Finally, we demonstrate the ability of Mumame to detect relevant differences between environmental sample types, estimate the sequencing depths required for the method to perform reliably through simulations, and exemplify the utility of the software on detecting resistance mutations in publicly available metagenomes. The Mumame software package is open-source and freely available (http://microbiology.se/software/mumame or https://github.com/bengtssonpalme/mumame).

Methods

Software implementation

Mumame is implemented in Perl and consists of two commands: mumame, which performs read alignment to a database of mutations, and mumame_build which builds the database for the former command. The mumame_build command takes a FASTA sequence file and a list of mutations (CSV format) as input. For each entry in the mutation list, it finds the corresponding sequence(s) in the FASTA file, either by sequence identifier or by CARD ARO accessions (Jia et al. 2017). It then excerpts a number of residues upstream and downstream of the mutation position (by default 20 residues for proteins and 55 for nucleotide sequences) and creates one wildtype version and one mutated version of the sequence excerpt with unique sequence IDs. For cases where multiple mutations can occur close to each other on the same sequence, the software attempts to create all possible combinations of mutations (if memory permits; in some situations this is not possible because the number of combinations increases exponentially). The software tool also generates a mapping file between sequence IDs in the database and mutation information from the list.

The main mumame command takes any number of input files containing DNA sequence reads in FASTA or FASTQ format and aligns those against the Mumame database using Usearch (Edgar 2010). For this read alignment, the software runs Usearch in usearch_global mode with target coverage set to 0.55 (by default; any value ≥0.51 should be feasible for target coverage). The output is then matched to the wildtype or mutation information in the Mumame database, and data is collected for each input file and combined into a single output table. The software uses a best-hit strategy, with hits sorted by identity to the reference sequence. As every sequence in the database is present in two versions, one variant with and one without the point mutations, the top hit will always discriminate between the two variants. In addition, as only the immediate region around the mutation site is included in the database, there cannot be any spurious hits adding to wildtype or mutated variants, providing Mumame with the maximum possible degree of precision. The choice of Usearch for read alignment was made because it constitutes the most versatile sequence search software in that it is, unlike most other sequence search tools for large-scale data, able to align nucleotide sequences to both protein and nucleotide sequence databases. However, the software design of Mumame is fairly flexible, allowing implementation of other software for the sequence search process with relatively small effort.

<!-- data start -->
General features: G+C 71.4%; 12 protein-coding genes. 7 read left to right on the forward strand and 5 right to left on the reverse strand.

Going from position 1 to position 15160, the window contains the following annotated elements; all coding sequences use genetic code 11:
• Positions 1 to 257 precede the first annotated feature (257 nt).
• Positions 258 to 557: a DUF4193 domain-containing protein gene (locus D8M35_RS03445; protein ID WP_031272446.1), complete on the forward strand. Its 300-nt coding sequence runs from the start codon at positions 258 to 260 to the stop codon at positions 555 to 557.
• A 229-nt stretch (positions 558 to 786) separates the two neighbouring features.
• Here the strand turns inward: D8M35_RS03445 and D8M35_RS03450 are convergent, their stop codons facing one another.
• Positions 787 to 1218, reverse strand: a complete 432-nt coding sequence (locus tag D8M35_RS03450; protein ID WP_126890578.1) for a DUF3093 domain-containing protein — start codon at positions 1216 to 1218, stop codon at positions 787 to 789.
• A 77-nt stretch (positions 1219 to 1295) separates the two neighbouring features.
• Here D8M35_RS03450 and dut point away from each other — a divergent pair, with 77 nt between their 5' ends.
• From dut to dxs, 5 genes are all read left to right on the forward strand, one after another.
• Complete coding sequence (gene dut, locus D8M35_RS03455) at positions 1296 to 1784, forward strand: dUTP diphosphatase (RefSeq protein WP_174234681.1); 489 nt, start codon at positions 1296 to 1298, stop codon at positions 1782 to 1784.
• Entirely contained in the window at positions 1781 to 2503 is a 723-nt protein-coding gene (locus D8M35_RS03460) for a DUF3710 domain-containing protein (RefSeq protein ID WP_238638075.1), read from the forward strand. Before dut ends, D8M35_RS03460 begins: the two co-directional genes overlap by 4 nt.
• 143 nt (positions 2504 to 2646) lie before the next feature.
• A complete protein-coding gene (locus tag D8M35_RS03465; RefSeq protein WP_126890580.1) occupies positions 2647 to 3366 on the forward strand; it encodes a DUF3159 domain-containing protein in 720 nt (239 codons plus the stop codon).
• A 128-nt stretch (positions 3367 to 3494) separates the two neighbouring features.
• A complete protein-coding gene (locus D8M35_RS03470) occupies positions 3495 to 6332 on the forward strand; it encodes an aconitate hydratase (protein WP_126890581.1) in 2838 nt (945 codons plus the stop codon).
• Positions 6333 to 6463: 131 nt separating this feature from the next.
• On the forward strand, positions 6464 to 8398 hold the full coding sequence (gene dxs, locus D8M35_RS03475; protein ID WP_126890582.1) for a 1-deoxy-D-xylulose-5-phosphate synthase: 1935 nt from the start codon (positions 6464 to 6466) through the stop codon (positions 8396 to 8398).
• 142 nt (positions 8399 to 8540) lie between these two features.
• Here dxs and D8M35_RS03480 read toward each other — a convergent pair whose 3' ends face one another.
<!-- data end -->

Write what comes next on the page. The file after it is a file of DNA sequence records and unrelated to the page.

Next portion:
The main output of Mumame is a file with the suffix “.table.txt”. This file contains the reads from each library aligned to the mutation database, with mutation counts in the first set of columns and wildtype counts in the second set of columns. The last line of this file contains the total number of reads in each library, which can be used, e.g., for normalization purposes. The software also saves the output from the Usearch run and, optionally, the read alignments to the database. The output table generated by Mumame can be analyzed using the R script (R Core Team 2016) supplied with the Mumame package. The script reads the read counts for all mutation positions detected, both for wildtype and mutated sequences. The script also takes into account the total library sizes, either explicitly as normalization factors in the count model or implicitly in the proportional model as total library size cancels out (see below). The script assesses if there are significantly different proportions of mutations between different sample groups through a generalized linear model. Alternatively, an overdispersed Poisson generalized linear model (GLM) accounting for the discrete nature of the data and the differences in sequencing depth can be used (Jonsson et al. 2016; Bengtsson-Palme et al. 2017). These two tests were selected after investigating the performance of the two GLM tests, the Student’s t-test on the mutation proportions and the Chi-Square test on the total counts in a simulation study. We simulated a set of different numbers of replicates, effect sizes, sequencing depths and average gene abundances (Suppl. material 1: Table S1), 100 times for each combination of conditions and assumed that counts were Poisson distributed. The simulations showed that the two GLM models overall perform better in terms of detecting significances, particularly when the sequencing depths and effect sizes are small, while generating the expected proportions of false positive detections. The Poisson model is preferable when the number of counts for a targeted gene is low in all sample groups. However, this model performs poorly when estimating effect sizes with small numbers of counts. This is due to situations where one group has zero counts for all replicates. In practice, this means that even if a result is deemed significant by the model, the estimated effect size should only be considered an indication of the directionality of the effect when counts are all zeros in one group.